It’s June, but it’s also a blustery. and cold. Soup required. There is nothing faster, or more comforting than a bowl of hot soup. Good pre-made soup is very expensive. Cheap soup is not good. All but the premium-priced, organic, canned or packaged soups have an ingredients list that would test a professional chemist’s knowledge. And if you think you are doing yourself a favor to buy a ready-made version from a large grocery store, really do yourself a favor and request a nutrition statement.
There is a real-food option. In fact, homemade soup is a very simple meal. This post will just cover my cream soup method, but just increase the broth, and you have a non-cream version.
This method works for any vegetable, or any combination. I’m featuring mushrooms here, but check the variation ideas at the bottom of the post.
Start with 1 cup of vegetables per serving (more if using mushrooms, or other veggies that shrink). With mushroom soup, I tend to keep it pure mushrooms. With other veggies, like cauliflower, broccoli, etc., I almost always add a little onion and garlic. Let your own tastes guide the base ingredients.
This next part is important: Add your choice to a pot with a little oil, and brown the veggies. You don’t need to saute for a long time, just enough to get a little color and flavor into the mix.
While the vegetables are browning, mix ½ cup of milk (I use 1% milk) with 1 tablespoon of flour for each serving. Stir, or put in a container or jar and shake. It’s important to get the flour into the milk a few minutes before you use it. If the flour has time to moisten evenly, you won’t have trouble with lumps.
Once the vegetables are browned, add just enough broth (your choice) to see it through the vegetables. You do not want to cover the vegetables, because you will be adding more liquid. Add salt and pepper, as well as any other spice or herb to your taste. For mushroom soup, hot salt and pepper is my norm. For mixed vegetable soup, I will usually add oregano and basil. Carrots and dill are a great match. Have some fun with this part.
Simmer until the vegetables are cooked to your liking, usually just a few minutes.You can cover the pot to speed up the cooking, though I usually don’t bother.
Add the milk/flour mixture to the vegetables. Simmer for a couple of minutes to allow the flour to thicken and flavor to blend into the milk. Add more milk if your soup is too thick.
Hint: You can use Carnation milk to replace some of the milk in this recipe for a creamier, slightly sweet variation. This does add to the calorie count, but if you use 2% evaporated milk, it will still be very healthy.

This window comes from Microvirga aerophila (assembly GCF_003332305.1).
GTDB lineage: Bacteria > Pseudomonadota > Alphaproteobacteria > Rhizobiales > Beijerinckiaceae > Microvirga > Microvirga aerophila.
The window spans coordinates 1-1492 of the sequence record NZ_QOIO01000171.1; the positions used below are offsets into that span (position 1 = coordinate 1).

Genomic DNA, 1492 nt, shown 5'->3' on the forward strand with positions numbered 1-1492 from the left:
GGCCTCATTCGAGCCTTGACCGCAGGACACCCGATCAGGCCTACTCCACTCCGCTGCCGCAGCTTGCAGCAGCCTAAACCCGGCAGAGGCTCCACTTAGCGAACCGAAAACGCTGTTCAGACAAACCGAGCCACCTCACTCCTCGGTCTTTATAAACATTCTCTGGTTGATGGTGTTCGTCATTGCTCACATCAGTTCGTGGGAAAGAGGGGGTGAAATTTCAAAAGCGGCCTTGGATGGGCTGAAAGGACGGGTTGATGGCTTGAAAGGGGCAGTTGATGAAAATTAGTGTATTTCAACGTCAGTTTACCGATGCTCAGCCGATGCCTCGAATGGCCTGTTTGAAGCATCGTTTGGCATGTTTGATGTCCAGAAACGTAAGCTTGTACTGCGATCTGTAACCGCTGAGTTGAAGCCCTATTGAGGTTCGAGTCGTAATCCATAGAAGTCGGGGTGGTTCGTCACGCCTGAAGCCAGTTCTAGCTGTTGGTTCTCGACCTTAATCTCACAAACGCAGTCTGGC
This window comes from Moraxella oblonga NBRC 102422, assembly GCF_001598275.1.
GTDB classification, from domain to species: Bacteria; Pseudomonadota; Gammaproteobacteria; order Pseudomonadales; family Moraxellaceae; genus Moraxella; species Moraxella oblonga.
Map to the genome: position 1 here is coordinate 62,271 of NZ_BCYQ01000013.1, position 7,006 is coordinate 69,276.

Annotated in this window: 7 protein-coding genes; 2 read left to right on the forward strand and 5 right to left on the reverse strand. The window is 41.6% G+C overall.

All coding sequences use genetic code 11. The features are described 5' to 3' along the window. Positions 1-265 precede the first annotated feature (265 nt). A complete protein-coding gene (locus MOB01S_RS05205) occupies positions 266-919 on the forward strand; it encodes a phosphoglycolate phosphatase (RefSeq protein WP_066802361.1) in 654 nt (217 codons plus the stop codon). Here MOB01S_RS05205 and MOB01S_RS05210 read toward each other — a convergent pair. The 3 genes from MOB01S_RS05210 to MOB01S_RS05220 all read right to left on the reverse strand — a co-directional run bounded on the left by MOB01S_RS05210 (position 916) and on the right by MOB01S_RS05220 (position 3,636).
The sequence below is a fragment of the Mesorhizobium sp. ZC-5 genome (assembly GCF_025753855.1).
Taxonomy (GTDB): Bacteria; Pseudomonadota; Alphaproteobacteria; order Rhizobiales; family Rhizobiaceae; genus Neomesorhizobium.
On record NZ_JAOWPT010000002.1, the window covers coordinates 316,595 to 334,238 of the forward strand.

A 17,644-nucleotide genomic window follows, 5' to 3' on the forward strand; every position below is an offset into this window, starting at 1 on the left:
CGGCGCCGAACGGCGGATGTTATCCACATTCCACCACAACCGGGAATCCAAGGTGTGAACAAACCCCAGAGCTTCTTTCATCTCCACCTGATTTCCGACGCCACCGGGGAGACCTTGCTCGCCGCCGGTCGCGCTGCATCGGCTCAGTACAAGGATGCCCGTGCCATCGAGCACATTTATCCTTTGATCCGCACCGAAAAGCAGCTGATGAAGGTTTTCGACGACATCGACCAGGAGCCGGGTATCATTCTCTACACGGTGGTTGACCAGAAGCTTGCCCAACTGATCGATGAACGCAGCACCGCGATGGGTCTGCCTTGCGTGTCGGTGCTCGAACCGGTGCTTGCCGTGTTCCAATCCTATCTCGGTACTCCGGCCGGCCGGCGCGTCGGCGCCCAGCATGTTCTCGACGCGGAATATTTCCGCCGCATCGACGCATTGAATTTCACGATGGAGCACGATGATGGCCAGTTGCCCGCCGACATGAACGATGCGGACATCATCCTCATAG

That’s it. a cup of vegetables, milk, broth and a bit of flour. That’s a healthy ingredients list. Now compare that list to a can of soup.
Smooth Soup: You may prefer a soup that is less chunky. If so, you can puree the cooked vegetable mixture in a blender or food processor, then return to the pan and add the milk and flour. Carrot and squash are especially suited to this method. Or, take the easy, halfway route and remove the pan from the heat when the vegetables are cooked and mash the mixture with a fork, or even a small potato masher. Note: If I am going to dirty an appliance, it has to be a net gain for me in time. Six servings, worth it. One, I use a fork.
Chowder: You can use the same basic recipe to make a creamy chowder soup. Most chowders have potatoes. I raised my kids on clam chowder and corn chowder made just like the mushroom soup. I added the clam juice to the cooking liquid, and the clams at the end. For corn chowder, I used about half and half corn and potatoes, a little onion and one slice of bacon (easy to always have a slice if you freeze it separately).
Add protein: You can add raw, chopped meat to the vegetable mixture to brown. If you have cooked meat, you can add that to the soup at the end, unless you think the meat would benefit from the flavor-boost with browning. Because this soup does not cook for long, you won’t overcook any added meat.
Toppings: A bowl of soup is just a bowl of soup unless you put a little surprise on top. You’ll be amazed by how you feel about your meal when you take a minute to dress up your soup. Here’s a starter list of ideas:
- grated cheese
- sour cream or yogurt
- chopped tomato or green onion, or cucumber …
- chopped fresh herbs
- crumpled, crisp bacon
- a ball of rice (wet your hands)
- roasted red pepper